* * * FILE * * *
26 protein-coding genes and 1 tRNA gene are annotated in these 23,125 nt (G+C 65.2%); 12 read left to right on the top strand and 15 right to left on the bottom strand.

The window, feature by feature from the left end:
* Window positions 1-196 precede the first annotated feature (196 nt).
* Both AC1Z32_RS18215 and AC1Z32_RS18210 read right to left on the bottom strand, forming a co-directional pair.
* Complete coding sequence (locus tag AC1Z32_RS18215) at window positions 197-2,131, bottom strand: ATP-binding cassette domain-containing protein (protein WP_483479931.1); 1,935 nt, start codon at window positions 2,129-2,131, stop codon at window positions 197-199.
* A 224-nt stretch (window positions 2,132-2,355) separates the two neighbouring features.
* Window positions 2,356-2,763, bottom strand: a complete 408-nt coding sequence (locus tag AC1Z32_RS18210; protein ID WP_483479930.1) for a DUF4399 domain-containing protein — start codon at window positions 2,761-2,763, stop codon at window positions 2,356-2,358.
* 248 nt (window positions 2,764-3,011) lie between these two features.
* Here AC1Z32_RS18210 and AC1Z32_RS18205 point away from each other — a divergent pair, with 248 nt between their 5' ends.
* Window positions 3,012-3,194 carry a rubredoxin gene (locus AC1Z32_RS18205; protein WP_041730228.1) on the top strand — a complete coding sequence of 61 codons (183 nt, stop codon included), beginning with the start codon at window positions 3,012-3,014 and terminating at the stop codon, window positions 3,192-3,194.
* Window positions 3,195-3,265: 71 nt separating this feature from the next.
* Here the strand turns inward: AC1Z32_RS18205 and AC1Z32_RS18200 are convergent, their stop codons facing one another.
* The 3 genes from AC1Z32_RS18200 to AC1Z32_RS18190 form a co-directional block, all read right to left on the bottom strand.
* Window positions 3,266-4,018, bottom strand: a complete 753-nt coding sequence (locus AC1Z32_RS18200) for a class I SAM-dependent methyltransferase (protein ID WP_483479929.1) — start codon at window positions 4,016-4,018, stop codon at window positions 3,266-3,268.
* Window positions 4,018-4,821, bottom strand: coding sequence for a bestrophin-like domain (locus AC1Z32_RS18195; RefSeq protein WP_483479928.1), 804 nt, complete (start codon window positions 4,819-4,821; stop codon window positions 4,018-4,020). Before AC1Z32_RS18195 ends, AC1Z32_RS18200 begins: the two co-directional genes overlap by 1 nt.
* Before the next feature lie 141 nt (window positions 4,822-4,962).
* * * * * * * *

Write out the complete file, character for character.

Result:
26 protein-coding genes and 1 tRNA gene are annotated in these 23,125 nt (G+C 65.2%); 12 read left to right on the top strand and 15 right to left on the bottom strand.

The window, feature by feature from the left end:
* Window positions 1-196 precede the first annotated feature (196 nt).
* Both AC1Z32_RS18215 and AC1Z32_RS18210 read right to left on the bottom strand, forming a co-directional pair.
* Complete coding sequence (locus tag AC1Z32_RS18215) at window positions 197-2,131, bottom strand: ATP-binding cassette domain-containing protein (protein WP_483479931.1); 1,935 nt, start codon at window positions 2,129-2,131, stop codon at window positions 197-199.
* A 224-nt stretch (window positions 2,132-2,355) separates the two neighbouring features.
* Window positions 2,356-2,763, bottom strand: a complete 408-nt coding sequence (locus tag AC1Z32_RS18210; protein ID WP_483479930.1) for a DUF4399 domain-containing protein — start codon at window positions 2,761-2,763, stop codon at window positions 2,356-2,358.
* 248 nt (window positions 2,764-3,011) lie between these two features.
* Here AC1Z32_RS18210 and AC1Z32_RS18205 point away from each other — a divergent pair, with 248 nt between their 5' ends.
* Window positions 3,012-3,194 carry a rubredoxin gene (locus AC1Z32_RS18205; protein WP_041730228.1) on the top strand — a complete coding sequence of 61 codons (183 nt, stop codon included), beginning with the start codon at window positions 3,012-3,014 and terminating at the stop codon, window positions 3,192-3,194.
* Window positions 3,195-3,265: 71 nt separating this feature from the next.
* Here the strand turns inward: AC1Z32_RS18205 and AC1Z32_RS18200 are convergent, their stop codons facing one another.
* The 3 genes from AC1Z32_RS18200 to AC1Z32_RS18190 form a co-directional block, all read right to left on the bottom strand.
* Window positions 3,266-4,018, bottom strand: a complete 753-nt coding sequence (locus AC1Z32_RS18200) for a class I SAM-dependent methyltransferase (protein ID WP_483479929.1) — start codon at window positions 4,016-4,018, stop codon at window positions 3,266-3,268.
* Window positions 4,018-4,821, bottom strand: coding sequence for a bestrophin-like domain (locus AC1Z32_RS18195; RefSeq protein WP_483479928.1), 804 nt, complete (start codon window positions 4,819-4,821; stop codon window positions 4,018-4,020). Before AC1Z32_RS18195 ends, AC1Z32_RS18200 begins: the two co-directional genes overlap by 1 nt.
* Before the next feature lie 141 nt (window positions 4,822-4,962).